Wonder Workshop Brings Computer Science to Schools in Need This Holiday

STEM Toy Leader Donates Technology to Five Schools Across U.S. This

SAN MATEO, Calif.–(BUSINESS WIRE)–Today, Wonder Workshop, maker of the award-winning Dash and Dot robots
that make learning to code fun for kids ages 6-12, announced its “Give
Wonder” donation program and equipped five deserving schools across the
U.S. with the robots and tools they need to implement successful
computer science programs.

“So many teachers and schools are unable to afford computer science
technology for their students. Our mission at Wonder Workshop is to make
coding and robotics fun and accessible for kids everywhere,” said Vikas
Gupta, CEO and co-founder of Wonder Workshop. “The best holiday gift we
could imagine was to give less fortunate students access to technology
that can help them learn the skills they need for the future.”

Wonder Workshop’s robots are used in over 8,500 schools worldwide and
the Give Wonder program is part of the company’s ongoing efforts to
bring coding into more classrooms. As part of the donation, Wonder
Workshop is also helping students join the millions of kids
participating in the annual Hour
of Code
™ organized by Code.org during Computer Science Education
Week (CSEdWeek), December 5-11, 2016. Selected schools received multiple
Dash and Dot robots, Kindle tablets, Code.org gear, enrollment in Wonder
Workshop’s Wonder
, and special access to Code.org volunteers to help coordinate
their Hour of Code activities next week.

“We believe that every student deserves the opportunity to learn the
fundamentals of computer science,” said Hadi Partovi, founder of
Code.org. “Wonder Workshop shares our goal of reaching more classrooms
and inspiring students everywhere to get excited about computing. No
matter what field you go into, knowledge of computer science will build
critical skills and help you succeed.”

Wonder Workshop received over 500 applications for its Give Wonder
program from October 21, 2016 to November 14, 2016. Schools were
selected for their commitment to furthering STEM education, and their
support of extracurricular activities for students with more limited
educational opportunities.

The five schools receiving Wonder Workshop’s Give Wonder donation this
year include:

  • Cleveland Elementary in Cleveland, NC: Cleveland Elementary is
    in a rural farm community where most of the students live at or below
    the poverty level. They have limited access to even basic technology
    tools for learning.
  • Dr. Charles Drew Elementary in San Francisco, CA: Dr. Charles
    Drew Elementary is a Title 1 school where a majority of students are
    African American and almost all qualify for free or reduced lunch.
  • Eastside Memorial Vertical Team (EMVT) in Austin, TX: EMVT is a
    group of eight schools in the Austin Independent School District,
    serving over 3,000 students with over 77% economically disadvantaged.
    The team’s primary initiative is advancing its STEM curriculum and
    ensuring students are participating in real-world STEM experiences.
  • Gunnison Valley Elementary in Sterling, UT: Gunnison Valley
    Elementary has limited access to technology. The few technical classes
    that are available have a 30 to 1 male to female ratio, and the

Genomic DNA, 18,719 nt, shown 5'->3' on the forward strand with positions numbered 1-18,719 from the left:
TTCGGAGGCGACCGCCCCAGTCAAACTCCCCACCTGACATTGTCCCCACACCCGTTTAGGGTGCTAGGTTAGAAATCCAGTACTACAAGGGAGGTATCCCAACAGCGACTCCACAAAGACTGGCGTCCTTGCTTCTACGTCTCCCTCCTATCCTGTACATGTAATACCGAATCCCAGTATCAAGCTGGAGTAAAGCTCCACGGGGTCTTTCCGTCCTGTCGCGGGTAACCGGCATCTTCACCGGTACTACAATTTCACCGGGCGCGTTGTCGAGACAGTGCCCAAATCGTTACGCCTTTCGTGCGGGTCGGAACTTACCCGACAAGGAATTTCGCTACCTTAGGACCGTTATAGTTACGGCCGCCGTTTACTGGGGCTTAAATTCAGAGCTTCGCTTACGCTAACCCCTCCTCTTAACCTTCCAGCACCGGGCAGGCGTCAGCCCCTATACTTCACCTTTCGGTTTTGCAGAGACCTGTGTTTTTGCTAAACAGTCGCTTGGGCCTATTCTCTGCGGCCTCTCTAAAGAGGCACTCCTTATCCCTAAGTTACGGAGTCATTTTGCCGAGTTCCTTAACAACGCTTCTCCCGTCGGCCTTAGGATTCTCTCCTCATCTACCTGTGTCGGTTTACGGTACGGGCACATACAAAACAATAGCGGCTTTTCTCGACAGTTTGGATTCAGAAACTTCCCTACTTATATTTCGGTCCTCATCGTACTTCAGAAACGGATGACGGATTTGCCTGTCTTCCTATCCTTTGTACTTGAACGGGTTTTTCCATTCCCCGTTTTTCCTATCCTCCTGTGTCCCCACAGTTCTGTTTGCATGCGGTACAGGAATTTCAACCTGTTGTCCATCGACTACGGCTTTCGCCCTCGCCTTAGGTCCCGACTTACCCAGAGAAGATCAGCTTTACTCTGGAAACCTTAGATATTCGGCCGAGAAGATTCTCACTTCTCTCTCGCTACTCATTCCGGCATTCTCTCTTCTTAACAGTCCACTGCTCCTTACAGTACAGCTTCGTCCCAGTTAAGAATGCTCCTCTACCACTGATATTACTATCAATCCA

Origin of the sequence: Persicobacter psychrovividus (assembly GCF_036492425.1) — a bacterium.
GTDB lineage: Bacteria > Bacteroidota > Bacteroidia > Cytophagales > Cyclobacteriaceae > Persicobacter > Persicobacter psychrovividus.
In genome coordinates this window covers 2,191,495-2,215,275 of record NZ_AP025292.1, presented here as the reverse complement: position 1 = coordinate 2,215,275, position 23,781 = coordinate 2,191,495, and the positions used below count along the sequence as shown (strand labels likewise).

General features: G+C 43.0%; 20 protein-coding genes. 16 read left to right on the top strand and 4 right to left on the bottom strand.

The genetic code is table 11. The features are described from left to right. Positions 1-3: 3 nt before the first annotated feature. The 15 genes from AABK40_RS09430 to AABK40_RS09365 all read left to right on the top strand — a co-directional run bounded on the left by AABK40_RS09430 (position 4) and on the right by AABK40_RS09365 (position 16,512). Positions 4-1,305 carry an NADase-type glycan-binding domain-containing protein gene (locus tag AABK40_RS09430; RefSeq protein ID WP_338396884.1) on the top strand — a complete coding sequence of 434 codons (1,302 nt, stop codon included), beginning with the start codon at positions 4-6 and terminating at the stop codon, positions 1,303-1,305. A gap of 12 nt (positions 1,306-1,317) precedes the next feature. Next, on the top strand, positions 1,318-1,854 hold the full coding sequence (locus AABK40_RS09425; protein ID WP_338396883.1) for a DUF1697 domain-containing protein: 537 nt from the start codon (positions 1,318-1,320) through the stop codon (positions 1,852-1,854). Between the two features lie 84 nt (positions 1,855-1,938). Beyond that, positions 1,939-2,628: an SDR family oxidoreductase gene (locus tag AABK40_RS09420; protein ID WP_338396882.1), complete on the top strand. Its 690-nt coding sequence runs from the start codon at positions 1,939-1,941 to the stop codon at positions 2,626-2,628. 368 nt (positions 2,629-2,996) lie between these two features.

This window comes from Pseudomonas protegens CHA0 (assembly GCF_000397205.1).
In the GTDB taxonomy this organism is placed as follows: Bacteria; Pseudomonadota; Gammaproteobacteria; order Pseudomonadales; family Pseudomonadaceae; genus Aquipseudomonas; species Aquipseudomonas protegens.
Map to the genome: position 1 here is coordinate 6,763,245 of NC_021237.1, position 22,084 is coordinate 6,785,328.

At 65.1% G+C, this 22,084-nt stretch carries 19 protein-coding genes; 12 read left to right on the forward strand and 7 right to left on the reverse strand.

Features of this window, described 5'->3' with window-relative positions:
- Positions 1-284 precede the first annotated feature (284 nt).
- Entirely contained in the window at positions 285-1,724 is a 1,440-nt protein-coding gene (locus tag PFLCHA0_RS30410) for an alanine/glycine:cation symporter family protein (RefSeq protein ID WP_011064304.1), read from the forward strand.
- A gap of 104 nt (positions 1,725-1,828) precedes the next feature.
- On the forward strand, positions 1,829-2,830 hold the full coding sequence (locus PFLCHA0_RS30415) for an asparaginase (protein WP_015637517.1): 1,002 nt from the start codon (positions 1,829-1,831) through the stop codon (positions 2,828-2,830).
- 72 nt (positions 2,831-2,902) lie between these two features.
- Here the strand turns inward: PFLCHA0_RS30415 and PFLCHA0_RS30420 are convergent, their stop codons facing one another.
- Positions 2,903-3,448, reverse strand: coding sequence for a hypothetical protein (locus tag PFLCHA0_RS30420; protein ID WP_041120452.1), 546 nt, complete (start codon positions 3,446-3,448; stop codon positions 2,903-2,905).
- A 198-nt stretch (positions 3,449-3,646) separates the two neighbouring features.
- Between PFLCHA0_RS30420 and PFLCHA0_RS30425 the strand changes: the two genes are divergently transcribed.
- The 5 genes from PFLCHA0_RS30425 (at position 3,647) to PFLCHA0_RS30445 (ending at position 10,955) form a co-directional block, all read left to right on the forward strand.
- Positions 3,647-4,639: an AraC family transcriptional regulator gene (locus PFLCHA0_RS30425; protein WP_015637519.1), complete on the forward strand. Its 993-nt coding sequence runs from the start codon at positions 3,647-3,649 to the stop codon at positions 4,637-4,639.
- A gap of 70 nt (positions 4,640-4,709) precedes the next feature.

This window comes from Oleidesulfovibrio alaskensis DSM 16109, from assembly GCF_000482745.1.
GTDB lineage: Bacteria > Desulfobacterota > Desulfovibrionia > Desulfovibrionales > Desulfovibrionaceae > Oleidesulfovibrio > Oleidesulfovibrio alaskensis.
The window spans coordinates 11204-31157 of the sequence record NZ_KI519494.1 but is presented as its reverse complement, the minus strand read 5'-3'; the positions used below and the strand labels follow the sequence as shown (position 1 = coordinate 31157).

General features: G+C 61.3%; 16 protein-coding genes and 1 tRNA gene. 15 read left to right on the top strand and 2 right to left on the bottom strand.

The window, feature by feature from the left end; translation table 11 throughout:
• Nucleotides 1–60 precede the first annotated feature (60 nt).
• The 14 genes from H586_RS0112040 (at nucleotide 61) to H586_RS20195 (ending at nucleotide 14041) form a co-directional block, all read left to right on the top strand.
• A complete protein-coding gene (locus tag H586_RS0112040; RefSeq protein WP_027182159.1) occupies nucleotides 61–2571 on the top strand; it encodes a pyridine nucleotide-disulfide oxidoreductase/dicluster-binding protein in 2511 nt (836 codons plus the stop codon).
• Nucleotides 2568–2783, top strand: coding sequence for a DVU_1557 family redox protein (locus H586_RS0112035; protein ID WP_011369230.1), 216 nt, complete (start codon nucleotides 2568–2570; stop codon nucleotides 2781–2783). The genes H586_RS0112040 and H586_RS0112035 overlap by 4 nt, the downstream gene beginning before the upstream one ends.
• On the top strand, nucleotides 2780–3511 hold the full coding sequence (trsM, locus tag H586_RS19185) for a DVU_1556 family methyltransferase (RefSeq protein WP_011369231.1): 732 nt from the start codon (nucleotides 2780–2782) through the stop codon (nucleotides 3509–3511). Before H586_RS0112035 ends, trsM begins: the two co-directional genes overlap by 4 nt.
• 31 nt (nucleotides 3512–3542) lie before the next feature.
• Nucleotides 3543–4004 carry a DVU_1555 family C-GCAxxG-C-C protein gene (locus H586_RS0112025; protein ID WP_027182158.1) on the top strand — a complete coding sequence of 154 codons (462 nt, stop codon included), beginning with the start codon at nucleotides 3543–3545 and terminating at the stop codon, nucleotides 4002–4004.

closest computer science programs are over two hours away and beyond
    the financial means of most students.
  • P.S./I.S. 113 in Glendale, Queens, NY: P.S./I.S. 113 is a K-8
    school with a wide range of special education and ELL students, which
    is fully committed to integrating computer science into its curriculum
    as well as leading the charge to promote computer science programs for
    other schools in the community.

“I am so grateful Wonder Workshop is helping us take a step in the right
direction with computer science,” said Angela Monogioudis, teacher at
P.S./I.S. 113 in New York. “I would like my students to be exposed to
computer science and learn that there are important things they can
accomplish in their future. Who knows…maybe one of my students will be
the future Steve Jobs, who finds a passion in computer science and
spreads knowledge to others. You couldn’t ask for a better gift this

For more information and to see photos of classes who received
sponsorships, please visit the Wonder
Workshop blog

About CSEdWeek/Hour of Code

The Hour of Code started as a one-hour introduction to computer science
designed to demystify “code”, to show that anybody can learn the basics,
and to broaden participation in the field. It has since become a
worldwide effort to celebrate computer science that has reached over 100
million students in more than 180 countries. The grassroots campaign is
organized by Code.org every year during CSEdWeek, a one-week effort to
raise awareness of the computing field in schools during December. The
Hour of Code is supported by over 400 partners and 200,000 educators
globally. Join this year’s Hour of Code for CSEdWeek from December 5-11,
2016 at hourofcode.com!

About Wonder Workshop

Wonder Workshop was founded in 2012 by Vikas Gupta, Saurabh Gupta and
Mikal Greaves, a team of inventors, designers, programmers and parents
sharing a mission to make coding a new creative tool that is accessible
for children from age six and up. Today, Dash and Dot are used in more
than 8,500 elementary school classrooms around the world, and children
in more than 57 countries are using Wonder Workshop to ignite curiosity
and confidence through play while learning essential 21st century
skills. Learn more about the San Mateo, CA-based company by visiting https://www.makewonder.com/.


for Wonder Workshop
Katie Warmuth